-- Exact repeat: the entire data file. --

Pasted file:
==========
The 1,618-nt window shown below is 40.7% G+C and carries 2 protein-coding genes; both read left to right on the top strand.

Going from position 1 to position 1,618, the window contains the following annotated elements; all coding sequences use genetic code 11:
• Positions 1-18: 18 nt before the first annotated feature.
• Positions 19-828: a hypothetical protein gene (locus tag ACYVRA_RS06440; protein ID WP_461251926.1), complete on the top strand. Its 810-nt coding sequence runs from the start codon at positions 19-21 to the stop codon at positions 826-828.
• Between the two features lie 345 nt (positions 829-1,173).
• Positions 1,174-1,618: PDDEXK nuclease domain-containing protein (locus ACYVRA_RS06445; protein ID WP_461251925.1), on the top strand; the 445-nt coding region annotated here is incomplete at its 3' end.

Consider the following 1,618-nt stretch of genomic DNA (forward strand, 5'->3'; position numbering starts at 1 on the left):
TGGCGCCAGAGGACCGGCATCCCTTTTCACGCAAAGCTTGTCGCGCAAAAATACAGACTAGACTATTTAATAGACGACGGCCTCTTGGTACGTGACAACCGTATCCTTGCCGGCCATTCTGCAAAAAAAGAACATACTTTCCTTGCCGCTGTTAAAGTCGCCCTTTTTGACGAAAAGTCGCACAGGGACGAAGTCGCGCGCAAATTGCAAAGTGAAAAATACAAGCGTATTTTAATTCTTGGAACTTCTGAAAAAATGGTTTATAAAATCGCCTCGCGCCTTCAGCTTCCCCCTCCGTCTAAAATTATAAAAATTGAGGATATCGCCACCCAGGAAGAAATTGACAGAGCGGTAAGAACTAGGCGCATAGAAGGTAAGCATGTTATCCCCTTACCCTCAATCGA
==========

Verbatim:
The 1,618-nt window shown below is 40.7% G+C and carries 2 protein-coding genes; both read left to right on the top strand.

Going from position 1 to position 1,618, the window contains the following annotated elements; all coding sequences use genetic code 11:
• Positions 1-18: 18 nt before the first annotated feature.
• Positions 19-828: a hypothetical protein gene (locus tag ACYVRA_RS06440; protein ID WP_461251926.1), complete on the top strand. Its 810-nt coding sequence runs from the start codon at positions 19-21 to the stop codon at positions 826-828.
• Between the two features lie 345 nt (positions 829-1,173).
• Positions 1,174-1,618: PDDEXK nuclease domain-containing protein (locus ACYVRA_RS06445; protein ID WP_461251925.1), on the top strand; the 445-nt coding region annotated here is incomplete at its 3' end.

Consider the following 1,618-nt stretch of genomic DNA (forward strand, 5'->3'; position numbering starts at 1 on the left):
TGGCGCCAGAGGACCGGCATCCCTTTTCACGCAAAGCTTGTCGCGCAAAAATACAGACTAGACTATTTAATAGACGACGGCCTCTTGGTACGTGACAACCGTATCCTTGCCGGCCATTCTGCAAAAAAAGAACATACTTTCCTTGCCGCTGTTAAAGTCGCCCTTTTTGACGAAAAGTCGCACAGGGACGAAGTCGCGCGCAAATTGCAAAGTGAAAAATACAAGCGTATTTTAATTCTTGGAACTTCTGAAAAAATGGTTTATAAAATCGCCTCGCGCCTTCAGCTTCCCCCTCCGTCTAAAATTATAAAAATTGAGGATATCGCCACCCAGGAAGAAATTGACAGAGCGGTAAGAACTAGGCGCATAGAAGGTAAGCATGTTATCCCCTTACCCTCAATCGA